Abstract: Background Plants are often subjected to periods of soil and atmospheric water deficits during their life cycle as well as, in many areas of the globe, to high soil salinity. Understanding how plants respond to drought, salt and co-occurring stresses can play a major role in stabilizing crop performance under drought and saline conditions and in the protection of natural vegetation. Photosynthesis, together with cell growth, is among the primary processes to be affected by water or salt stress.
••30 May 1996
TL;DR: A large number of genes with a potential role in drought tolerance have been described, and major themes in the molecular response have been established.
Abstract: Molecular studies of drought stress in plants use a variety of strategies and include different species subjected to a wide range of water deficits. Initial research has by necessity been largely descriptive, and relevant genes have been identified either by reference to physiological evidence or by differential screening. A large number of genes with a potential role in drought tolerance have been described, and major themes in the molecular response have been established. Particular areas of importance are sugar metabolism and late-embryogenesis-abundant (LEA) proteins. Studies have begun to examine mechanisms that control the gene expression, and putative regulatory pathways have been established. Recent attempts to understand gene function have utilized transgenic plants. These efforts are of clear agronomic importance.
01 Dec 2013
TL;DR: A quantitative approach to plant-environment interactions is presented in this paper, where a quantitative approach is used to quantify the plant's environment interactions, including radiation, heat, mass and momentum transfer, energy balance and evaporation.
Abstract: Frontispiece Preface to the second edition Preface to the first edition Main symbols and abbreviations 1. A quantitative approach to plant-environment interactions 2. Radiation 3. Heat, mass and momentum transfer 4. Plant-water relations 5. Energy balance and evaporation 6. Stomata 7. Photosynthesis and respiration 8. Light and plant development 9. Temperature 10. Drought and drought tolerance 11. Wind, altitude, carbon dioxide and atmospheric pollutants 12. Physiology and yield improvement Appendices References Index.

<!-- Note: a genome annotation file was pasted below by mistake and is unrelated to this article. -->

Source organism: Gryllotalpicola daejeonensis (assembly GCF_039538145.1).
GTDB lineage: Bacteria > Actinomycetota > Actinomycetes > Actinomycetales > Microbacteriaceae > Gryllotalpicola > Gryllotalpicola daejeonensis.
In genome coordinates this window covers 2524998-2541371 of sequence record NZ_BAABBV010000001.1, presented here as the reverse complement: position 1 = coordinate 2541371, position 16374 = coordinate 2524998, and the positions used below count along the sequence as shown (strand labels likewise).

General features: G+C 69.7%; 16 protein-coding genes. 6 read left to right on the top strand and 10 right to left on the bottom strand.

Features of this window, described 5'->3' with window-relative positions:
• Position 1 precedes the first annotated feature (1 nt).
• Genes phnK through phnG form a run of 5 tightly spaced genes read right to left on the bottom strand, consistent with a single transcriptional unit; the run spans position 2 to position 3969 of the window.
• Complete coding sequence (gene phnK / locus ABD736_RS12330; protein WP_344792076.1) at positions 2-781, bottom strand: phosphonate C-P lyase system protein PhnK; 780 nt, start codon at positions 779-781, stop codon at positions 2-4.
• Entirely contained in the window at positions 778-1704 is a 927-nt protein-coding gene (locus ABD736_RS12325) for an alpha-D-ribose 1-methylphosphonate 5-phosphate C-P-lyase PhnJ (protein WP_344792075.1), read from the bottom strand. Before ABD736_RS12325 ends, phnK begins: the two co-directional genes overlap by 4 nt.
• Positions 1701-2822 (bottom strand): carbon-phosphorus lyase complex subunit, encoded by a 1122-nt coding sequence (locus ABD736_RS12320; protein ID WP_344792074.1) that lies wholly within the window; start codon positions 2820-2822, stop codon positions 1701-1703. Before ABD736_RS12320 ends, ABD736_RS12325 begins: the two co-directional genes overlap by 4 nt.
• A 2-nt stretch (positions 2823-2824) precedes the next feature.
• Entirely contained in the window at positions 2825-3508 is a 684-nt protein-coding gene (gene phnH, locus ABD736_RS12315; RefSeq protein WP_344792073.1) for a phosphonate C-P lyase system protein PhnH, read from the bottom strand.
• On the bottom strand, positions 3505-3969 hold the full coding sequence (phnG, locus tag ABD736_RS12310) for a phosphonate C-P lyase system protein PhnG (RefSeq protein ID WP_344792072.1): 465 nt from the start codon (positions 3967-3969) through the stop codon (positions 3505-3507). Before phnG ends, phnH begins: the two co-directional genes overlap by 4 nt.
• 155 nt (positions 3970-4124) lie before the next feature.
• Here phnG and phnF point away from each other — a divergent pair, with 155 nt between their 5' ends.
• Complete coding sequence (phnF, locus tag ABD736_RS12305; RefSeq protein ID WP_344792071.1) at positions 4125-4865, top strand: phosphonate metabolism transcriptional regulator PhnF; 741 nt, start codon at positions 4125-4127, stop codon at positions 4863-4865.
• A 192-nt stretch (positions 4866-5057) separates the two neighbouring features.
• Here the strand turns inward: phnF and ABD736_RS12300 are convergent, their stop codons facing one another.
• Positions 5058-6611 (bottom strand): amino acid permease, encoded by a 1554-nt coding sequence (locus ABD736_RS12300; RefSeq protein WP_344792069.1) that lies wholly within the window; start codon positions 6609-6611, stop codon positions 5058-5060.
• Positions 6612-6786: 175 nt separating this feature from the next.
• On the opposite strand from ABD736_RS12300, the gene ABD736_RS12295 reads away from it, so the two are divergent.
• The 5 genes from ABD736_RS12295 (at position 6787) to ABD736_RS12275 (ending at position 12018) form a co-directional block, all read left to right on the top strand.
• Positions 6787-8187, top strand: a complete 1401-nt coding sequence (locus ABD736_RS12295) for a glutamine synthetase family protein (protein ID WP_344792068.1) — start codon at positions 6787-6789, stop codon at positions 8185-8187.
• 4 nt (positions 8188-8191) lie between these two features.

01 Mar 1999-Nature Biotechnology
TL;DR: This article showed that over-expression of the cDNA encoding DREB1A in transgenic plants activated the expression of many of these stress tolerance genes under normal growing conditions and resulted in improved tolerance to drought, salt loading, and freezing.
Abstract: Plant productivity is greatly affected by environmental stresses such as drought, salt loading, and freezing. We reported previously that a cis-acting promoter element, the dehydration response element (DRE), plays an important role in regulating gene expression in response to these stresses. The transcription factor DREB1A specifically interacts with the DRE and induces expression of stress tolerance genes. We show here that overexpression of the cDNA encoding DREB1A in transgenic plants activated the expression of many of these stress tolerance genes under normal growing conditions and resulted in improved tolerance to drought, salt loading, and freezing. However, use of the strong constitutive 35S cauliflower mosaic virus (CaMV) promoter to drive expression of DREB1A also resulted in severe growth retardation under normal growing conditions. In contrast, expression of DREB1A from the stress inducible rd29A promoter gave rise to minimal effects on plant growth while providing an even greater tolerance to stress conditions than did expression of the gene from the CaMV promoter.